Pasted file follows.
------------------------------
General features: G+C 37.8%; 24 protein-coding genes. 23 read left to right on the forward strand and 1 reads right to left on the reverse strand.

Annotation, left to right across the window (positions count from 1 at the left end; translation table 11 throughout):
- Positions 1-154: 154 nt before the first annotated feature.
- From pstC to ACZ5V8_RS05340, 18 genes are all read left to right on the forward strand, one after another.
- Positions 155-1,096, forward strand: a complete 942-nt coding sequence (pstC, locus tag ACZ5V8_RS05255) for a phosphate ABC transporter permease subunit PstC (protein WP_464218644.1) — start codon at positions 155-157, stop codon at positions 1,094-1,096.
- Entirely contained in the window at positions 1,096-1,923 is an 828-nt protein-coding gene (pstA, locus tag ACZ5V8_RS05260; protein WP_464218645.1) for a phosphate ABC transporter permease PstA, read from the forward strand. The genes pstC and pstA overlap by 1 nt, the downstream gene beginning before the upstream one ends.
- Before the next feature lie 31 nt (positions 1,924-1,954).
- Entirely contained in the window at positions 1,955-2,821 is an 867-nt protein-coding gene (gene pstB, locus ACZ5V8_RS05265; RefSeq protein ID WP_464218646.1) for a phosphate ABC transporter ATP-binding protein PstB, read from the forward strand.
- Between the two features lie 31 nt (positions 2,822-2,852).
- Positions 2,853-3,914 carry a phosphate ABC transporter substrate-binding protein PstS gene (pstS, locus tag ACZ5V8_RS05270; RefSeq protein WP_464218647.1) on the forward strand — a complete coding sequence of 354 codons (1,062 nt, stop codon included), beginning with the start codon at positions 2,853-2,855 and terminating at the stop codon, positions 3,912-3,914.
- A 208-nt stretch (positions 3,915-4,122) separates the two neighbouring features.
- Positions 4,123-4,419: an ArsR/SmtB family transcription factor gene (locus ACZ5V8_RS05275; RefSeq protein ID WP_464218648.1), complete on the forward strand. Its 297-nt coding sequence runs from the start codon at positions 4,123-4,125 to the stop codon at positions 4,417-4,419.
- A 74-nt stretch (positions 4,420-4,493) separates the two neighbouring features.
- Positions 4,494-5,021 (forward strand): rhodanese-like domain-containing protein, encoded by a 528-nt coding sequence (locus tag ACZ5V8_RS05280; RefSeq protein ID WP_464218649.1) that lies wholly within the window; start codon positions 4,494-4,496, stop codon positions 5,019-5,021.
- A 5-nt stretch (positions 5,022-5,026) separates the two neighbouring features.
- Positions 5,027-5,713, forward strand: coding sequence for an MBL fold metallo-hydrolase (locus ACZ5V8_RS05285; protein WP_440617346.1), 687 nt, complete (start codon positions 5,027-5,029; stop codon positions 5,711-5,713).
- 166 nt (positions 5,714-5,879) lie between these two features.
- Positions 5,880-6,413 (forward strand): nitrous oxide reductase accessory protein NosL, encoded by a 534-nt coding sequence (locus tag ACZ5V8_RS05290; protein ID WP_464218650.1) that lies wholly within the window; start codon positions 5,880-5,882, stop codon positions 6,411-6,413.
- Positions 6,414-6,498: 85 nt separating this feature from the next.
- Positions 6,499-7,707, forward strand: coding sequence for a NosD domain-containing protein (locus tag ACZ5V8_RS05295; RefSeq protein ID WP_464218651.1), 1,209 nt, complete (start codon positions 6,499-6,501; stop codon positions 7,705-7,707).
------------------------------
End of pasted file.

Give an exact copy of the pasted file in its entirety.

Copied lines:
General features: G+C 37.8%; 24 protein-coding genes. 23 read left to right on the forward strand and 1 reads right to left on the reverse strand.

Annotation, left to right across the window (positions count from 1 at the left end; translation table 11 throughout):
- Positions 1-154: 154 nt before the first annotated feature.
- From pstC to ACZ5V8_RS05340, 18 genes are all read left to right on the forward strand, one after another.
- Positions 155-1,096, forward strand: a complete 942-nt coding sequence (pstC, locus tag ACZ5V8_RS05255) for a phosphate ABC transporter permease subunit PstC (protein WP_464218644.1) — start codon at positions 155-157, stop codon at positions 1,094-1,096.
- Entirely contained in the window at positions 1,096-1,923 is an 828-nt protein-coding gene (pstA, locus tag ACZ5V8_RS05260; protein WP_464218645.1) for a phosphate ABC transporter permease PstA, read from the forward strand. The genes pstC and pstA overlap by 1 nt, the downstream gene beginning before the upstream one ends.
- Before the next feature lie 31 nt (positions 1,924-1,954).
- Entirely contained in the window at positions 1,955-2,821 is an 867-nt protein-coding gene (gene pstB, locus ACZ5V8_RS05265; RefSeq protein ID WP_464218646.1) for a phosphate ABC transporter ATP-binding protein PstB, read from the forward strand.
- Between the two features lie 31 nt (positions 2,822-2,852).
- Positions 2,853-3,914 carry a phosphate ABC transporter substrate-binding protein PstS gene (pstS, locus tag ACZ5V8_RS05270; RefSeq protein WP_464218647.1) on the forward strand — a complete coding sequence of 354 codons (1,062 nt, stop codon included), beginning with the start codon at positions 2,853-2,855 and terminating at the stop codon, positions 3,912-3,914.
- A 208-nt stretch (positions 3,915-4,122) separates the two neighbouring features.
- Positions 4,123-4,419: an ArsR/SmtB family transcription factor gene (locus ACZ5V8_RS05275; RefSeq protein ID WP_464218648.1), complete on the forward strand. Its 297-nt coding sequence runs from the start codon at positions 4,123-4,125 to the stop codon at positions 4,417-4,419.
- A 74-nt stretch (positions 4,420-4,493) separates the two neighbouring features.
- Positions 4,494-5,021 (forward strand): rhodanese-like domain-containing protein, encoded by a 528-nt coding sequence (locus tag ACZ5V8_RS05280; RefSeq protein ID WP_464218649.1) that lies wholly within the window; start codon positions 4,494-4,496, stop codon positions 5,019-5,021.
- A 5-nt stretch (positions 5,022-5,026) separates the two neighbouring features.
- Positions 5,027-5,713, forward strand: coding sequence for an MBL fold metallo-hydrolase (locus ACZ5V8_RS05285; protein WP_440617346.1), 687 nt, complete (start codon positions 5,027-5,029; stop codon positions 5,711-5,713).
- 166 nt (positions 5,714-5,879) lie between these two features.
- Positions 5,880-6,413 (forward strand): nitrous oxide reductase accessory protein NosL, encoded by a 534-nt coding sequence (locus tag ACZ5V8_RS05290; protein ID WP_464218650.1) that lies wholly within the window; start codon positions 5,880-5,882, stop codon positions 6,411-6,413.
- Positions 6,414-6,498: 85 nt separating this feature from the next.
- Positions 6,499-7,707, forward strand: coding sequence for a NosD domain-containing protein (locus tag ACZ5V8_RS05295; RefSeq protein ID WP_464218651.1), 1,209 nt, complete (start codon positions 6,499-6,501; stop codon positions 7,705-7,707).